Reducing human-bear conflicts one community at a time
Sprawling development, increasing human populations, the desire to live and recreate in areas that were once remote, combined with the successful restoration of black bear populations by state wildlife agencies have resulted in more frequent sightings of bears, even in populous areas in the Southeastern United States. As the human footprint continues to expand into bear habitat, there is a growing need for people to share the land and avoid human-bear conflicts.
Recognizing this need, wildlife agencies throughout the southeast have been working together to develop a strategy for educating the public on best practices to coexist with black bears. In 2018, the 15 member states of the Southeastern Association of Fish and Wildlife Agencies launched BearWise®.
BearWise is a regional outreach effort to provide science-based resources and communicate consistent and effective messaging about how to live responsibly with black bears. BearWise encourages residents, businesses and entire communities to take actions to keep bears wild and people safe.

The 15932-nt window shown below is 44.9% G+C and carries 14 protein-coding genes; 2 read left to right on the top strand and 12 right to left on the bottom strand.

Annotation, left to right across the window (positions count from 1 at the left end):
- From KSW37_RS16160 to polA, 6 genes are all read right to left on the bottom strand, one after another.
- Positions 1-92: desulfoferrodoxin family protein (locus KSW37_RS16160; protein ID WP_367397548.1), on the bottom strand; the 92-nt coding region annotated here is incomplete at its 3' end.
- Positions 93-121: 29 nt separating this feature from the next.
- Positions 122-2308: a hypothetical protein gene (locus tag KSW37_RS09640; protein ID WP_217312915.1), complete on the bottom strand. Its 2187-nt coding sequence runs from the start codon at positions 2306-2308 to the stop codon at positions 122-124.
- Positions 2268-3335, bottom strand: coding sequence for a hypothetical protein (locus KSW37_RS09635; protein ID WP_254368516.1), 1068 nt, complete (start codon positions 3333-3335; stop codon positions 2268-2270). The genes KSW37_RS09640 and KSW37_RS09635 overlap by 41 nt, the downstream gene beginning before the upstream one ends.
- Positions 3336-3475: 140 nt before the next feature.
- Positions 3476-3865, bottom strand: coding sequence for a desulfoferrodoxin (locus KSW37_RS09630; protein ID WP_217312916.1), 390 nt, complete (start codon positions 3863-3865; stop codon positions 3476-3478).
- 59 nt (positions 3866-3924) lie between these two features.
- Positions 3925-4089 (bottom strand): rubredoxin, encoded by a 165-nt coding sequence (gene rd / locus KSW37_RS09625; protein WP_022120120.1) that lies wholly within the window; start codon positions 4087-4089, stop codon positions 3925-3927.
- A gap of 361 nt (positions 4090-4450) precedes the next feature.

Securing attractants, such as garbage and bird feeders, is the most effective and long-term solution to preventing and resolving human-bear conflicts. As such, some states have adopted formal BearWise Community Recognition programs to encourage broad participation in reducing bear attractants. Communities in North Carolina, Tennessee and Florida are making the commitment to be BearWise, which is having a positive impact on bear conservation efforts.